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profile picture Srikanth Ac
7 min read Oct 22, 2021

How to make a to-do app with react-beautiful-dnd

Ever wondered how tools like Trello and Jira are built, where you drag and drop your to-do’s from one container to another ? This post will help you to build a similar interface using a library called react-beautiful-dnd which is open sourced by Atlassian, the parent company of JIRA and Trello.

The to-do app that we are going to build will look like this:

To do app preview


  • Javascript
  • React
  • React Context and familiarity with the render props pattern.


First we need to install these packages in your repository.

npm i react-beautiful-dnd @emotion/styled @emotion/react uuid

Emotion is used here for the styling but you can use anything you want for css.

Inital Data

Lets start with some data that we can use for our to-do’s. Create a file called KanbanData.js in your repo and insert the following. All this is doing is mimicking an api that would give you the to-do’s.

import { v4 as uuidv4 } from "uuid"
export const data = [
    id: "1",
    Task: "Create PR for the Task",
    Due_Date: "25-May-2021",
    id: "2",
    Task: "Fix Styling",
    Due_Date: "26-May-2021",
    id: "3",
    Task: "Handle Api Changes",
    Due_Date: "27-May-2021",
    id: "4",ƒ
    Task: "Blog on new features",
    Due_Date: "23-Aug-2021",
    id: "5",
    Task: "Call with Backend Team",
    Due_Date: "05-Jan-2021",

export const columnsFromBackend = {
  [uuidv4()]: {
    title: "To-do",
    items: data,
  [uuidv4()]: {
    title: "In Progress",
    items: [],
  [uuidv4()]: {
    title: "Done",
    items: [],

We are exporting an object called columnsFromBackend which contains three objects which in turn contains all our tasks.

Making a Kanban

Now lets start building the Kanban where you can move your cards between containers. Create a file called Kanban.js and here we need to have three containers (For to-dos, inprogress, done) for the tasks and also a card component which contains the task details which can be dragged between these containers.

First lets import the following in our Kanban.js file.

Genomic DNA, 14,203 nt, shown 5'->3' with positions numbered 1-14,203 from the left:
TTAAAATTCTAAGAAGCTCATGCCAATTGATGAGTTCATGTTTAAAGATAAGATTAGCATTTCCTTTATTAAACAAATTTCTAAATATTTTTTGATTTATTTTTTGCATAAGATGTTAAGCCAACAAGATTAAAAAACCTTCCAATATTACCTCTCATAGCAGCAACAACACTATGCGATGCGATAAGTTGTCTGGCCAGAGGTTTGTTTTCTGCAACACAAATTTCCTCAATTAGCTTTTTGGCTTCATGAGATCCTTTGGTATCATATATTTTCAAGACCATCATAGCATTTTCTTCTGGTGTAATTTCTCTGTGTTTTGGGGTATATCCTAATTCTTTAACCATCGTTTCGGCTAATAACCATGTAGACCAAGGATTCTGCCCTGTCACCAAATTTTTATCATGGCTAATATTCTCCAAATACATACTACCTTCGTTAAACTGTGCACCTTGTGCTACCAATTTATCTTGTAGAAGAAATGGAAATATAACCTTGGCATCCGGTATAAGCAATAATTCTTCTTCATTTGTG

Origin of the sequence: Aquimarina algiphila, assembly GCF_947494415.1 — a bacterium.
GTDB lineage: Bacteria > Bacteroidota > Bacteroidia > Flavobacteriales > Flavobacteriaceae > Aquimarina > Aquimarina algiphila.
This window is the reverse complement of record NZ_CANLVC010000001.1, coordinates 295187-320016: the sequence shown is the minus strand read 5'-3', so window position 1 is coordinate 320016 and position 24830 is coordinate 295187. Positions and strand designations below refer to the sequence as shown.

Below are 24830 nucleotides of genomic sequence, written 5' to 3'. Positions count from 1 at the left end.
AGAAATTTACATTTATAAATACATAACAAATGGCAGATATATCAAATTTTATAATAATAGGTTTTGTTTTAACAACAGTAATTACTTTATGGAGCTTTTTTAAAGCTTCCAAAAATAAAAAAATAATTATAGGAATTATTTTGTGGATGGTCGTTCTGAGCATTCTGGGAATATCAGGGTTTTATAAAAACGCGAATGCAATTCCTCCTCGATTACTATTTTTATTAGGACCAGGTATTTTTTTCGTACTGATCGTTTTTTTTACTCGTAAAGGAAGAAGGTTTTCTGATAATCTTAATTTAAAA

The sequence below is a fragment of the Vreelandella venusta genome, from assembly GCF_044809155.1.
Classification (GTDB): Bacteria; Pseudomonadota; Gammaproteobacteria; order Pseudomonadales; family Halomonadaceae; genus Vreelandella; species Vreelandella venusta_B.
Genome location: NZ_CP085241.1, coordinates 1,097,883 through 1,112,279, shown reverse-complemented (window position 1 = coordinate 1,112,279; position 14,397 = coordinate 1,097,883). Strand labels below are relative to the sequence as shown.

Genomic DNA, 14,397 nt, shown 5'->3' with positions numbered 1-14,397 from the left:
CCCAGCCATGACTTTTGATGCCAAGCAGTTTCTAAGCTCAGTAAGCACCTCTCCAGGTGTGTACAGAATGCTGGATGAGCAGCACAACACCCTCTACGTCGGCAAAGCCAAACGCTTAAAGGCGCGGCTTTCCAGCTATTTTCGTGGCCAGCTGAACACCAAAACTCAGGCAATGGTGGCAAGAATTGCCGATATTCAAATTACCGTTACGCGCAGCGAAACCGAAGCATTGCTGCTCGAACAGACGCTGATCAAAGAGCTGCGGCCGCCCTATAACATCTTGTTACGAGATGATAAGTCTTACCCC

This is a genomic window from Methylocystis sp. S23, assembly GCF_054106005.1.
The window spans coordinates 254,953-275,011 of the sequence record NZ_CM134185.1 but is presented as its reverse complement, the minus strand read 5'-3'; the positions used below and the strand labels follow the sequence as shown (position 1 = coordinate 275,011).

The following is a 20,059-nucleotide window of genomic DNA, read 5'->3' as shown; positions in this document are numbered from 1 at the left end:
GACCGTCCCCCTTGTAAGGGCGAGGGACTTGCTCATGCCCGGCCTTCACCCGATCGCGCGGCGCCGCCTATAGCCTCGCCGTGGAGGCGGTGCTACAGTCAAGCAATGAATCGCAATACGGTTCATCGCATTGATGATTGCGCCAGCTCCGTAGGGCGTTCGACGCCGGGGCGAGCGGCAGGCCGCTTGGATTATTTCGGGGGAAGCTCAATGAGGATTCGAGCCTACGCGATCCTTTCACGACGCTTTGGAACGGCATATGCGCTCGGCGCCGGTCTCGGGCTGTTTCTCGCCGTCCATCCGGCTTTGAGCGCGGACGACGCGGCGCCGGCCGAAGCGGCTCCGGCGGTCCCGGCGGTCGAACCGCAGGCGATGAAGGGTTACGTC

import React, { useState } from "react"
import styled from "@emotion/styled"
import { columnsFromBackend } from "./KanbanData"
import { DragDropContext, Droppable } from "react-beautiful-dnd"

After importing lets create a Kanban Component.

const Kanban = () => {
  const [columns, setColumns] = useState(columnsFromBackend)
  return (
      onDragEnd={result => onDragEnd(result, columns, setColumns)}
          {Object.entries(columns).map(([columnId, column], index) => {
            return (
              <Droppable key={columnId} droppableId={columnId}>
                {provided => (
                    {, index) => (
                      <TaskCard key={item} item={item} index={index} />
export default Kanban

Now there is a lot going on here but lets take it one step at a time.

  1. First, we are initializing a state variable to hold all the data coming from the KanbanData.js File.
  2. DragDropContext basically wraps the area where you want the drag and drop to be available for.
  3. onDragEnd - a callback that is called when a drag ends. For example when you move a card from one position to another.
  4. The Container, TaskColumnStyles, TaskList and Title are the styled components where only the Title is a span and the other 3 are div’s.
  5. Droppable - A droppable is the place where you can actually drop things.
  6. The Droppable has one required prop which is the droppableId this should be a unique id so we are using the columnId as the droppableId(which is a uuid).
  7. The Droppable utilizes the Render Props pattern and expects its child to be a function that returns a react component.
  8. This function takes an argument called provided which is an object that does few important functions.
    • A property called droppableProps of the provided object is designated to the component which we want to make as a Droppable.
    • A function called innerRef of the provided object which is used to supply the dom node of the component to react-beautiful-dnd.